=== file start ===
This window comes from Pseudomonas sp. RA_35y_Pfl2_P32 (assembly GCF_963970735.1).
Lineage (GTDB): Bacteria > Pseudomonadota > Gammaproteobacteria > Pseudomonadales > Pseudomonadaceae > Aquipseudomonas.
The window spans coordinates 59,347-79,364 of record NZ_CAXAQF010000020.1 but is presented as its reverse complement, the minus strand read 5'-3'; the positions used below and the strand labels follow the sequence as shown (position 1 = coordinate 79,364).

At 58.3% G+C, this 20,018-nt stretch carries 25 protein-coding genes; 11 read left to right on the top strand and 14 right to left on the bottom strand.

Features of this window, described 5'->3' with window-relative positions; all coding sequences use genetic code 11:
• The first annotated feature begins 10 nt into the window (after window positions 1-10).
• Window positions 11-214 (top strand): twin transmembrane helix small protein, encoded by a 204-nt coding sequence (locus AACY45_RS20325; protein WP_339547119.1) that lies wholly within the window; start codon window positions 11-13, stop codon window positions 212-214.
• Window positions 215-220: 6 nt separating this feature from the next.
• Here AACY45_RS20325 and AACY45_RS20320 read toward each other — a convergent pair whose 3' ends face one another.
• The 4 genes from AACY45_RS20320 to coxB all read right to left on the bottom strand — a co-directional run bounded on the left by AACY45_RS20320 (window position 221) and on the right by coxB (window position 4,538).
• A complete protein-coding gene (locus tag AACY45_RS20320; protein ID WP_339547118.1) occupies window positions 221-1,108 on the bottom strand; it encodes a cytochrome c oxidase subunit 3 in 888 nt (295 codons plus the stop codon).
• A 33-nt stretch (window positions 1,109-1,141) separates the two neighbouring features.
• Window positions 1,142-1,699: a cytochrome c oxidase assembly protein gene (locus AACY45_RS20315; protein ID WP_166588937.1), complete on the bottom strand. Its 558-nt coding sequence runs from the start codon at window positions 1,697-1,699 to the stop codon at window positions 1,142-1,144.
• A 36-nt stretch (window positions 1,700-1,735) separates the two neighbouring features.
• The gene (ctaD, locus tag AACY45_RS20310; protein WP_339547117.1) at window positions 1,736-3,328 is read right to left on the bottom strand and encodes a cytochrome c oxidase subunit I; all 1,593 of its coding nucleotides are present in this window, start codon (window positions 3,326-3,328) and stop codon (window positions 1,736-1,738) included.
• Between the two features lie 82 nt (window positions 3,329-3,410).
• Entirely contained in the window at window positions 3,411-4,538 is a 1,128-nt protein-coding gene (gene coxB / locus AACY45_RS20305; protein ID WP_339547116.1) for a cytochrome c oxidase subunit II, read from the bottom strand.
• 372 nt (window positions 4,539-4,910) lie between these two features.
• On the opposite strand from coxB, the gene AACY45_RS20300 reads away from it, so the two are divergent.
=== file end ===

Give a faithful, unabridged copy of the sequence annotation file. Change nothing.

This window comes from Pseudomonas sp. RA_35y_Pfl2_P32 (assembly GCF_963970735.1).
Lineage (GTDB): Bacteria > Pseudomonadota > Gammaproteobacteria > Pseudomonadales > Pseudomonadaceae > Aquipseudomonas.
The window spans coordinates 59,347-79,364 of record NZ_CAXAQF010000020.1 but is presented as its reverse complement, the minus strand read 5'-3'; the positions used below and the strand labels follow the sequence as shown (position 1 = coordinate 79,364).

At 58.3% G+C, this 20,018-nt stretch carries 25 protein-coding genes; 11 read left to right on the top strand and 14 right to left on the bottom strand.

Features of this window, described 5'->3' with window-relative positions; all coding sequences use genetic code 11:
• The first annotated feature begins 10 nt into the window (after window positions 1-10).
• Window positions 11-214 (top strand): twin transmembrane helix small protein, encoded by a 204-nt coding sequence (locus AACY45_RS20325; protein WP_339547119.1) that lies wholly within the window; start codon window positions 11-13, stop codon window positions 212-214.
• Window positions 215-220: 6 nt separating this feature from the next.
• Here AACY45_RS20325 and AACY45_RS20320 read toward each other — a convergent pair whose 3' ends face one another.
• The 4 genes from AACY45_RS20320 to coxB all read right to left on the bottom strand — a co-directional run bounded on the left by AACY45_RS20320 (window position 221) and on the right by coxB (window position 4,538).
• A complete protein-coding gene (locus tag AACY45_RS20320; protein ID WP_339547118.1) occupies window positions 221-1,108 on the bottom strand; it encodes a cytochrome c oxidase subunit 3 in 888 nt (295 codons plus the stop codon).
• A 33-nt stretch (window positions 1,109-1,141) separates the two neighbouring features.
• Window positions 1,142-1,699: a cytochrome c oxidase assembly protein gene (locus AACY45_RS20315; protein ID WP_166588937.1), complete on the bottom strand. Its 558-nt coding sequence runs from the start codon at window positions 1,697-1,699 to the stop codon at window positions 1,142-1,144.
• A 36-nt stretch (window positions 1,700-1,735) separates the two neighbouring features.
• The gene (ctaD, locus tag AACY45_RS20310; protein WP_339547117.1) at window positions 1,736-3,328 is read right to left on the bottom strand and encodes a cytochrome c oxidase subunit I; all 1,593 of its coding nucleotides are present in this window, start codon (window positions 3,326-3,328) and stop codon (window positions 1,736-1,738) included.
• Between the two features lie 82 nt (window positions 3,329-3,410).
• Entirely contained in the window at window positions 3,411-4,538 is a 1,128-nt protein-coding gene (gene coxB / locus AACY45_RS20305; protein ID WP_339547116.1) for a cytochrome c oxidase subunit II, read from the bottom strand.
• 372 nt (window positions 4,539-4,910) lie between these two features.
• On the opposite strand from coxB, the gene AACY45_RS20300 reads away from it, so the two are divergent.